As reported on Swimnews.com, Spain's Aschwin Wildeboer beat Aaron Peirsol's World Record in the 100 Back on the final day of swimming at the 2009 Mediterranean Games. Wildeboer's time of 52.38 leading off Spain's 4x100 Medley Relay, broke Peirsol's mark set on his way to gold in Beijing last year and also his own European Record set in the 100 Back final earlier in the competition. Wildeboer now throws himself into medal contention for this summer's Worlds, along with whatever two Americans qualify as well as others such as Junya Koga.
In early May, I did a project for high school Spanish class which was a report on Wildeboer. If you are not familiar with his background, here is the rundown:
Aschwin Wildeboer Faber is a Spanish swimmer who was born in Sabadell, Spain on February 14, 1986. He swam in the 2004 and 2008 Summer Olympics in Athens and Beijing, respectively and, over the past year and a half, has grown into one of the top backstroke swimmers in the world.
He comes from a true swimming family. His father, Paulus Wildeboer, who (like Aschwin’s mother) is from the Netherlands, coached swimming at Club Natació Sabadell. His brother, Olaf, who is two and a half years older than Aschwin, is a freestyle swimmer who swam the 200 Freestyle at the Athens games, failing to advance out of the heats on either occasion. Interestingly, Olaf swam for Spain in 2004, but switched to swimming for the Netherlands at the 2006 European championships, and swam under coach Jacco Verhaeran, the coach of Dutch great Pieter van den Hoogenband.
Wildeboer has risen through the ranks over a period of five years. He did swim at the Athens Olympics and the 2005 World Championships in Montreal, but he failed to advance to past prelims in either meet. At the 2006 European championships, he made his first international semi-finals, finishing 14th, 12th, and 16th in the 50m, 100m, and 200m Backstroke, respectively. He also led Spain to a 9th-place finish in the 4x100m medley relay.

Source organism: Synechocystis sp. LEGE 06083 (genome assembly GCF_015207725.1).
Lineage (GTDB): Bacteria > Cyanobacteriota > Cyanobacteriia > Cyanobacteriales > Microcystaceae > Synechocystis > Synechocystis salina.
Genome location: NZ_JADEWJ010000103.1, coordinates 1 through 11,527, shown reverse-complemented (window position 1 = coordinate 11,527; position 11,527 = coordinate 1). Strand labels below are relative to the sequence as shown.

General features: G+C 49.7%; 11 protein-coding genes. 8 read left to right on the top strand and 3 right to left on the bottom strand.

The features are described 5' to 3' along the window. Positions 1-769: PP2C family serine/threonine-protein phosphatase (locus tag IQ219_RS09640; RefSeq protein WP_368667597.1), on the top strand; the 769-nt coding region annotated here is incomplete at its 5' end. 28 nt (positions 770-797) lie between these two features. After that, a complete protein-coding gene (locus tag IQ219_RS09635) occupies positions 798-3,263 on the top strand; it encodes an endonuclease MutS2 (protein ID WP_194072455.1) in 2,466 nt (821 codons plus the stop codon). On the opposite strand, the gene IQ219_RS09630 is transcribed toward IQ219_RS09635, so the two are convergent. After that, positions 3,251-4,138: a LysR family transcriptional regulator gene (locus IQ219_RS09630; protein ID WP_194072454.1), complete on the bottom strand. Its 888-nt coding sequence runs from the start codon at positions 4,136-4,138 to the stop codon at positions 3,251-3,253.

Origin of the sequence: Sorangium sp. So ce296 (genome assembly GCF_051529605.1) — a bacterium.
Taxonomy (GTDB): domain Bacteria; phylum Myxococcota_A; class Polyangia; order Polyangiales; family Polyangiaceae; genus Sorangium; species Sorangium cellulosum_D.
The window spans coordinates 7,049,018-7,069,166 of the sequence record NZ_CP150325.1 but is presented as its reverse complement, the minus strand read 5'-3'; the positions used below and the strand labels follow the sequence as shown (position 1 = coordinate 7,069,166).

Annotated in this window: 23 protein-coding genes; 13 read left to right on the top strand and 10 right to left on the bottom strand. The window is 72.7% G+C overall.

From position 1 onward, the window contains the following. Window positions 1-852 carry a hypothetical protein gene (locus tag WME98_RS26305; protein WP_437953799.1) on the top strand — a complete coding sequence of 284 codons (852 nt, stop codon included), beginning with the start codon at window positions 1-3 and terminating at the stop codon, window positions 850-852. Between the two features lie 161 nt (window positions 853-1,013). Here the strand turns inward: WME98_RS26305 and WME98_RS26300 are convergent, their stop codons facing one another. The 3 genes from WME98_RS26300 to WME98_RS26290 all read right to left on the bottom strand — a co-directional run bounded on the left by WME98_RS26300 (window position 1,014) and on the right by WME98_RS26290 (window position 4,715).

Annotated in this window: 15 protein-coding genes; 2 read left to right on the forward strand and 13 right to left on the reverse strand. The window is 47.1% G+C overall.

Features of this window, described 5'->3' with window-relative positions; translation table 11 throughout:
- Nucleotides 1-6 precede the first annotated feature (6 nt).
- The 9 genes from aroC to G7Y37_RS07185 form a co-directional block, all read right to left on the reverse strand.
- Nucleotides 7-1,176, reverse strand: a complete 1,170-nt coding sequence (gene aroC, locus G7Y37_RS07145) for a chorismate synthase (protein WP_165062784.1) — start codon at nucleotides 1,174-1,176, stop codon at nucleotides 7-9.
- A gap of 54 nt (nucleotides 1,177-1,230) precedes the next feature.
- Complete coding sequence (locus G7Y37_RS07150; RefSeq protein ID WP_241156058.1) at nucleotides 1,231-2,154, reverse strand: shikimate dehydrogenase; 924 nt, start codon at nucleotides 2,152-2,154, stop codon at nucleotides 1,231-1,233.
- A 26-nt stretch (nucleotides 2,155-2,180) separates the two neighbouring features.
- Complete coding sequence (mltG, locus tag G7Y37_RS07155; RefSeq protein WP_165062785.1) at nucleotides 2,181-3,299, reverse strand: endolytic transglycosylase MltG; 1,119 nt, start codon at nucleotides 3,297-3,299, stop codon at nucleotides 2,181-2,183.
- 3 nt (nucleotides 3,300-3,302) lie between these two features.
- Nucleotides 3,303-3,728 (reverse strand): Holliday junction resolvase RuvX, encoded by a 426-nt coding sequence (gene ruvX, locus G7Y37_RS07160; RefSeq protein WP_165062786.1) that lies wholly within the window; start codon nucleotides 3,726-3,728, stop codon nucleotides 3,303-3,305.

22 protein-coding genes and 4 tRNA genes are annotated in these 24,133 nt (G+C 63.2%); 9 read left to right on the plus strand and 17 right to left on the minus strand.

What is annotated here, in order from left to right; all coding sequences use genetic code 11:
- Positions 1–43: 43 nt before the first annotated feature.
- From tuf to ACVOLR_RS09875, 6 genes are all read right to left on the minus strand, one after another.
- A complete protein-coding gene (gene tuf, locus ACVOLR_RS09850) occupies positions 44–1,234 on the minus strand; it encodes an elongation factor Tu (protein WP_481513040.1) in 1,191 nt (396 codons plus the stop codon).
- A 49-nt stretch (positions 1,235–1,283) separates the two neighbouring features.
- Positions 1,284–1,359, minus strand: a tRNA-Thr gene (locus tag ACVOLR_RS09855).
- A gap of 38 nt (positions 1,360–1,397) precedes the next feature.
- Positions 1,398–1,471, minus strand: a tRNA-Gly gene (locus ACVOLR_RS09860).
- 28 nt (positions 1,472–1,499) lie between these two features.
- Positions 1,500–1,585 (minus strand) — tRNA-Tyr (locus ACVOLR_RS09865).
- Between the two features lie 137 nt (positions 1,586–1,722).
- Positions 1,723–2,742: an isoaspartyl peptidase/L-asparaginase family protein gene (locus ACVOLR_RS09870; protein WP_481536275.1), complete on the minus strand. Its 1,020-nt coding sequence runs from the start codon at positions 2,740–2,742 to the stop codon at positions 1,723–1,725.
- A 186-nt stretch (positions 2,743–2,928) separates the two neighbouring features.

After an absence from major meets throughout the winter and spring of 2007, including the 2007 World Championships, Wildeboer returned for the 2007 European Short Course championships in December of that year, where not only did he make his first international finals, he won bronze medals in the 50m and 200m Back, to go along with a pair of fourth-place finishes in the 100m Back and 4x50 Medley Relay. At the Long Course version of the meet three months later, he made finals in four events, finishing 4th in the 100 and 200 Back and 5th in the 50 Back and leading Spain to 8th in the 4x100 Medley relay.
Only five months later, Wildeboer swam in his second Olympics, a meet which turned out vastly different from his first. Swimming his heat with defending champion and world record holder Aaron Peirsol, Wildeboer had a breakthrough swim in the prelims of the 100m Back, dropping his best time to 53.67, a new Spanish record and just 0.02 behind Peirsol, advancing from 16th seed to 4th-ranked going into semi-finals. He remained in fourth after semis, with a 53.51, again a new Spanish record. He matched that time in finals, finishing 7th. He ended up pulling out of the 200m Back.